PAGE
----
Jobs report summary for the legal industry. Based on the BLS report with August 2014 data.
The Bureau of Labor Statistics revealed that August employment added 142,000 jobs, a discouraging decline from the 225,000 jobs that economists were predicting.
The labor force participation rate fell slightly to 62.8% from 62.9% in July, as well as the unemployment rate from a 6.2% to a 6.1%. What makes the reported numbers surprising is the overall, wages grew 2.1% year-over-year, and 0.2% month-over-month, which does not indicate a slowdown of the economy.
Most likely, the August reported numbers would be revised by the end of September to reflect a more positive trend of hiring. With teachers returning to school and retailers beginning to ramp up for the holidays, August will surely reflect better numbers when seasonally adjusted at the end of the current month.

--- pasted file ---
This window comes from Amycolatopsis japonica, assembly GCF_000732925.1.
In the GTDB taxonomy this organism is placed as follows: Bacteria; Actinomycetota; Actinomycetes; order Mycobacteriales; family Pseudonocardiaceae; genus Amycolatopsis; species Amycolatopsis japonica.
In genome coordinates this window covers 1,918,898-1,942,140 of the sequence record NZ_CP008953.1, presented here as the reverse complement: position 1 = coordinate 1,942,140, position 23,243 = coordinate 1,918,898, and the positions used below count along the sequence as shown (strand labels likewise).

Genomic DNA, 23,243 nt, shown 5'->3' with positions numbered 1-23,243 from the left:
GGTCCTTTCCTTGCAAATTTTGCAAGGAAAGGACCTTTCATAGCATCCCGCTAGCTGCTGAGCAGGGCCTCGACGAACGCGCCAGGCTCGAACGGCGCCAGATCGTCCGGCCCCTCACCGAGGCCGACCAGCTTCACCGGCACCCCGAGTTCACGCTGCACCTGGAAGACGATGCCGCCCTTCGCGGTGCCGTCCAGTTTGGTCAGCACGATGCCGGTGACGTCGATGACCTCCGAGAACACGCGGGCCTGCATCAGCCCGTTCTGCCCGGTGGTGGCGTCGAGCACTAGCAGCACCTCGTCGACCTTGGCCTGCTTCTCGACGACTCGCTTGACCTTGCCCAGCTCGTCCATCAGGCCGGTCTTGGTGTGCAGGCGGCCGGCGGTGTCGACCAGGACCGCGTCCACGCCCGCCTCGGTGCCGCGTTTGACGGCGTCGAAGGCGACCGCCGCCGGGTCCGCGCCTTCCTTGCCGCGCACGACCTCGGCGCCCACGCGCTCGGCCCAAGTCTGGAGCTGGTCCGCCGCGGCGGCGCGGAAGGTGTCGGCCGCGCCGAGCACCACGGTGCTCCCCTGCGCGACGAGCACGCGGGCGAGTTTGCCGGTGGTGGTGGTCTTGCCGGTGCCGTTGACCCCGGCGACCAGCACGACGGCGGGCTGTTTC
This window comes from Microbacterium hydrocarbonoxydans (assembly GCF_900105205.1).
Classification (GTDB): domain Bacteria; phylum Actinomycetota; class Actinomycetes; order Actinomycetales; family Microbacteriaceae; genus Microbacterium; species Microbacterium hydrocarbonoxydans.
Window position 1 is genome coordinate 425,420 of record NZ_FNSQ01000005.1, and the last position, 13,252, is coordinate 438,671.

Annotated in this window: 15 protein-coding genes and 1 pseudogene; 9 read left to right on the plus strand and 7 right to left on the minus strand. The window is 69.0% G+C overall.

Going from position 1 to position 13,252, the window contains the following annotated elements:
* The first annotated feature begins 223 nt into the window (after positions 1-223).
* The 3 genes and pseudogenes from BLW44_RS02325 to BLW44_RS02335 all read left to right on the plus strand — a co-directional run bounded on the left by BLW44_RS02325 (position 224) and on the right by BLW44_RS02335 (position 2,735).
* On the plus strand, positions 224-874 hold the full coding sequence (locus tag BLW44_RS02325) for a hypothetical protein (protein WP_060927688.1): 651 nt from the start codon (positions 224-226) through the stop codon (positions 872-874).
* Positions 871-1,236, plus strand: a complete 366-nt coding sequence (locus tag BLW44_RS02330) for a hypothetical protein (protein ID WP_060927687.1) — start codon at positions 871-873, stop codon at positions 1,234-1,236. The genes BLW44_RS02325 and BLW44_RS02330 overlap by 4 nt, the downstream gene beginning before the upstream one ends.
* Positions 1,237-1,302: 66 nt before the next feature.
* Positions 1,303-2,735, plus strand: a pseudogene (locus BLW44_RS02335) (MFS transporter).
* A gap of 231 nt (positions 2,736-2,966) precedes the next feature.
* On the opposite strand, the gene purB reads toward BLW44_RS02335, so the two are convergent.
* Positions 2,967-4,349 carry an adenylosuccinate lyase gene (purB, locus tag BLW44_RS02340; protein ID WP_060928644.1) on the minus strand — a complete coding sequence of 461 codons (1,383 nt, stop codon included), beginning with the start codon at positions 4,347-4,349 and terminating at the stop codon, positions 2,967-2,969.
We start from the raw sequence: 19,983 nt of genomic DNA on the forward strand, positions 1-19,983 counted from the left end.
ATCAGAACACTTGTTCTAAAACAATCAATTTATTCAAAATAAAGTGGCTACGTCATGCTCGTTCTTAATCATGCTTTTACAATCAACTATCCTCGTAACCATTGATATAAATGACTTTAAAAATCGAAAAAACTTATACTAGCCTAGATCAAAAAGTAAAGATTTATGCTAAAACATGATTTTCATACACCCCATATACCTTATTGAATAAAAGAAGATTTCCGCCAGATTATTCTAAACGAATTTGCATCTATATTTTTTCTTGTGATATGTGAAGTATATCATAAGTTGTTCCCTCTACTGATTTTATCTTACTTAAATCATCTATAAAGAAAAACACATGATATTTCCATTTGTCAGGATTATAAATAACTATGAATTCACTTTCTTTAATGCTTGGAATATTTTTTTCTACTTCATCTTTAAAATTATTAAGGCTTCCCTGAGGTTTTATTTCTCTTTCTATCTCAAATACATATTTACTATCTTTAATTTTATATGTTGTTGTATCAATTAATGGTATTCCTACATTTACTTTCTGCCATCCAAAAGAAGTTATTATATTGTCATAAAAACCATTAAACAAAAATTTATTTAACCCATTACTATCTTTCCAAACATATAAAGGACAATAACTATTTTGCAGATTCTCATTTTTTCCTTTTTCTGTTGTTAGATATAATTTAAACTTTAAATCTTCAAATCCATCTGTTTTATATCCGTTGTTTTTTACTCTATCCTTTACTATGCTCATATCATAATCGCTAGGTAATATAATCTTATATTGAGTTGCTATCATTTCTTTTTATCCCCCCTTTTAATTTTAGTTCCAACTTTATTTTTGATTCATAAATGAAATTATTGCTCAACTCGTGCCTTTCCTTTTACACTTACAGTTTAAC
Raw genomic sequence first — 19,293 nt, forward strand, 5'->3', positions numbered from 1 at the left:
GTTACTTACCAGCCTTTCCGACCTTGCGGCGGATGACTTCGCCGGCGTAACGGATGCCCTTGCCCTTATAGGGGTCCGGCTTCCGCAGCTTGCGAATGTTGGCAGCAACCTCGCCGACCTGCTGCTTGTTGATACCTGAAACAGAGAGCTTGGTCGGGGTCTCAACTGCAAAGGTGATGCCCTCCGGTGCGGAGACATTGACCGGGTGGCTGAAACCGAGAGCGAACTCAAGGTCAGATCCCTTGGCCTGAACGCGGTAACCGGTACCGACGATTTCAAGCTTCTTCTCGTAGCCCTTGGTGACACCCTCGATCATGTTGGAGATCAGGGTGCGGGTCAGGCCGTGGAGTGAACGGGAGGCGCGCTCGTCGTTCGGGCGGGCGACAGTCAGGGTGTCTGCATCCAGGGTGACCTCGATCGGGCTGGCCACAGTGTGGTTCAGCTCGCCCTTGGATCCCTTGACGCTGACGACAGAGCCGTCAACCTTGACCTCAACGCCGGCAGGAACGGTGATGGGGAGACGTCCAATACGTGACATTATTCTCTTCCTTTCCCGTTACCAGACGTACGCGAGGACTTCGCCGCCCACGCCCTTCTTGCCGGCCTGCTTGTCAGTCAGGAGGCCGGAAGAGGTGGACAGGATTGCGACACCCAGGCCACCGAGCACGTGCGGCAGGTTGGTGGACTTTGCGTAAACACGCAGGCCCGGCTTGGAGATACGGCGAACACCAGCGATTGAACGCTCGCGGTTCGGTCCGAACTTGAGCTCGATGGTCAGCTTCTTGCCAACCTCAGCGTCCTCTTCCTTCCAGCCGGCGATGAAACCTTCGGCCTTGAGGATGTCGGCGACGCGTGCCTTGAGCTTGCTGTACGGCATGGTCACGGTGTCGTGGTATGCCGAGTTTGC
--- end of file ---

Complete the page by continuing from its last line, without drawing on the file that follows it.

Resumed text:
Professional and Business Sector Consistent, Legal Services Finally Improve
With 47,000 jobs added in August, the Professional and Business Sector continue to be one of the strongest sectors for growth within the year. The sector has added over 639,000 jobs in 2014. Legal Services gained 3,300 jobs for the month, a significant gain from previous months. We can only hope to see an upward trend for the remainder of the year for the Legal Services sector.
Temporary Help Services also added 13, 000 jobs in August, which could see an increase in the upcoming months not only with businesses hiring for the holidays, but full time employees who are actively looking and willing to accept temporary positions during the transition.
Wages Improve, But For How Long?
With wages for the Professional and Business Sector increasing $0.04 from July, the overall year-to-year growth of 2.1% and overall month-to-month growth of 0.2% should reflect a consistent +200,000 average for monthly job growth. Although economists predict then reported numbers will substantially increase for next month, we can only hope this trend does not continue.
For more detailed information on job growth and unemployment within your region, contact your local Special Counsel office.
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